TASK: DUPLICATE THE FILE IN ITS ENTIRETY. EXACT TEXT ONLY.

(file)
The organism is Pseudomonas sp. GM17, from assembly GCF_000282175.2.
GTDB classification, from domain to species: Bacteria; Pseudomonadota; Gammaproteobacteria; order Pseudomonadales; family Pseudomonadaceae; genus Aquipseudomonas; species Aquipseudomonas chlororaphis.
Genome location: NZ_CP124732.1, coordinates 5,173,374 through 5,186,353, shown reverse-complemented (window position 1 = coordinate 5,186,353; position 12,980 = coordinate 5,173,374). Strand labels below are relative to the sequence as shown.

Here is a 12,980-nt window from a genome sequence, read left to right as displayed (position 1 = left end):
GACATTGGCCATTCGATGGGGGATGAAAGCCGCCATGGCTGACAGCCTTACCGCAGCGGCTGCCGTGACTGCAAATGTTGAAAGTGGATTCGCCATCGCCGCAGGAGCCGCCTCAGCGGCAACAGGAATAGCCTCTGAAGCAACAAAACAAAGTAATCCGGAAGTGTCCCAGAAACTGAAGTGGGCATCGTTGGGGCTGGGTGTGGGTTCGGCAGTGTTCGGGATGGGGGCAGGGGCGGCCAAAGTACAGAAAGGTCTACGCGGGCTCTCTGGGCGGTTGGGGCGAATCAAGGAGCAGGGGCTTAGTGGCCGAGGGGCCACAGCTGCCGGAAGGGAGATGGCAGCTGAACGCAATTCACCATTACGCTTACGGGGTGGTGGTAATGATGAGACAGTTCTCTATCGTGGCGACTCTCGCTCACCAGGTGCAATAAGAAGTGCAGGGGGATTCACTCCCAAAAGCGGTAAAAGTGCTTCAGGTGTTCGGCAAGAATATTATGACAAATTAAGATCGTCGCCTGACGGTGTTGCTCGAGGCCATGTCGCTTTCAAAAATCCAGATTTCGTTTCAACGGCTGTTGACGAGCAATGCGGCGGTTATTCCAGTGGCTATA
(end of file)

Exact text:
The organism is Pseudomonas sp. GM17, from assembly GCF_000282175.2.
GTDB classification, from domain to species: Bacteria; Pseudomonadota; Gammaproteobacteria; order Pseudomonadales; family Pseudomonadaceae; genus Aquipseudomonas; species Aquipseudomonas chlororaphis.
Genome location: NZ_CP124732.1, coordinates 5,173,374 through 5,186,353, shown reverse-complemented (window position 1 = coordinate 5,186,353; position 12,980 = coordinate 5,173,374). Strand labels below are relative to the sequence as shown.

Here is a 12,980-nt window from a genome sequence, read left to right as displayed (position 1 = left end):
GACATTGGCCATTCGATGGGGGATGAAAGCCGCCATGGCTGACAGCCTTACCGCAGCGGCTGCCGTGACTGCAAATGTTGAAAGTGGATTCGCCATCGCCGCAGGAGCCGCCTCAGCGGCAACAGGAATAGCCTCTGAAGCAACAAAACAAAGTAATCCGGAAGTGTCCCAGAAACTGAAGTGGGCATCGTTGGGGCTGGGTGTGGGTTCGGCAGTGTTCGGGATGGGGGCAGGGGCGGCCAAAGTACAGAAAGGTCTACGCGGGCTCTCTGGGCGGTTGGGGCGAATCAAGGAGCAGGGGCTTAGTGGCCGAGGGGCCACAGCTGCCGGAAGGGAGATGGCAGCTGAACGCAATTCACCATTACGCTTACGGGGTGGTGGTAATGATGAGACAGTTCTCTATCGTGGCGACTCTCGCTCACCAGGTGCAATAAGAAGTGCAGGGGGATTCACTCCCAAAAGCGGTAAAAGTGCTTCAGGTGTTCGGCAAGAATATTATGACAAATTAAGATCGTCGCCTGACGGTGTTGCTCGAGGCCATGTCGCTTTCAAAAATCCAGATTTCGTTTCAACGGCTGTTGACGAGCAATGCGGCGGTTATTCCAGTGGCTATA